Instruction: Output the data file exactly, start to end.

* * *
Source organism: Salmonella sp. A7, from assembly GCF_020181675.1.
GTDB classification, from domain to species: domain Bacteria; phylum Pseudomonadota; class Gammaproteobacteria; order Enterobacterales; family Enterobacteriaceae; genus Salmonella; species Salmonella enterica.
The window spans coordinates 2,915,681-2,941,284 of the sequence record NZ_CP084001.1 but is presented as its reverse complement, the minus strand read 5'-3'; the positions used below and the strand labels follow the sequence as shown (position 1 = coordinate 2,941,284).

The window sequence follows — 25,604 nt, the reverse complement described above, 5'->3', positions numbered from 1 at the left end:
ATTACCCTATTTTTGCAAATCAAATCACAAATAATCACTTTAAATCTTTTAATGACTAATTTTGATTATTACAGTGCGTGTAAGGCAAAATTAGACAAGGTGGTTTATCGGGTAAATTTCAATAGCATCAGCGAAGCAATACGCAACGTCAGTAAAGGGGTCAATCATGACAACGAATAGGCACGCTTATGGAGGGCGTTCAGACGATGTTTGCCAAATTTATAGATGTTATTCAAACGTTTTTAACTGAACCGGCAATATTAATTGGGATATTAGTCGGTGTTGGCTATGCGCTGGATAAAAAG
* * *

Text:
Source organism: Salmonella sp. A7, from assembly GCF_020181675.1.
GTDB classification, from domain to species: domain Bacteria; phylum Pseudomonadota; class Gammaproteobacteria; order Enterobacterales; family Enterobacteriaceae; genus Salmonella; species Salmonella enterica.
The window spans coordinates 2,915,681-2,941,284 of the sequence record NZ_CP084001.1 but is presented as its reverse complement, the minus strand read 5'-3'; the positions used below and the strand labels follow the sequence as shown (position 1 = coordinate 2,941,284).

The window sequence follows — 25,604 nt, the reverse complement described above, 5'->3', positions numbered from 1 at the left end:
ATTACCCTATTTTTGCAAATCAAATCACAAATAATCACTTTAAATCTTTTAATGACTAATTTTGATTATTACAGTGCGTGTAAGGCAAAATTAGACAAGGTGGTTTATCGGGTAAATTTCAATAGCATCAGCGAAGCAATACGCAACGTCAGTAAAGGGGTCAATCATGACAACGAATAGGCACGCTTATGGAGGGCGTTCAGACGATGTTTGCCAAATTTATAGATGTTATTCAAACGTTTTTAACTGAACCGGCAATATTAATTGGGATATTAGTCGGTGTTGGCTATGCGCTGGATAAAAAG